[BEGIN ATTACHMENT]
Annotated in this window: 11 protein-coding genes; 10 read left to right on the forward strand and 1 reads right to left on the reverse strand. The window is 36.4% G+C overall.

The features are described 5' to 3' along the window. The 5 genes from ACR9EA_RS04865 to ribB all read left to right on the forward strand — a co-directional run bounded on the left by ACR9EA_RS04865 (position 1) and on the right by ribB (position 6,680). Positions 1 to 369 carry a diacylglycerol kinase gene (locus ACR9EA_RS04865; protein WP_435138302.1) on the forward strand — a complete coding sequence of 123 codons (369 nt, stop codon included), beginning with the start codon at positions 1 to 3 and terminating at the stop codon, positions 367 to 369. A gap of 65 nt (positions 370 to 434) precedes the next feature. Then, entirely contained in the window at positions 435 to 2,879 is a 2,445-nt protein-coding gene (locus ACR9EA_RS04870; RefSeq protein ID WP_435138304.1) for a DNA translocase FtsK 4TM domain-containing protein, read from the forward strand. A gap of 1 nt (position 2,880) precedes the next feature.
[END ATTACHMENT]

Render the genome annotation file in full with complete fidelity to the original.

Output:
Annotated in this window: 11 protein-coding genes; 10 read left to right on the forward strand and 1 reads right to left on the reverse strand. The window is 36.4% G+C overall.

The features are described 5' to 3' along the window. The 5 genes from ACR9EA_RS04865 to ribB all read left to right on the forward strand — a co-directional run bounded on the left by ACR9EA_RS04865 (position 1) and on the right by ribB (position 6,680). Positions 1 to 369 carry a diacylglycerol kinase gene (locus ACR9EA_RS04865; protein WP_435138302.1) on the forward strand — a complete coding sequence of 123 codons (369 nt, stop codon included), beginning with the start codon at positions 1 to 3 and terminating at the stop codon, positions 367 to 369. A gap of 65 nt (positions 370 to 434) precedes the next feature. Then, entirely contained in the window at positions 435 to 2,879 is a 2,445-nt protein-coding gene (locus ACR9EA_RS04870; RefSeq protein ID WP_435138304.1) for a DNA translocase FtsK 4TM domain-containing protein, read from the forward strand. A gap of 1 nt (position 2,880) precedes the next feature.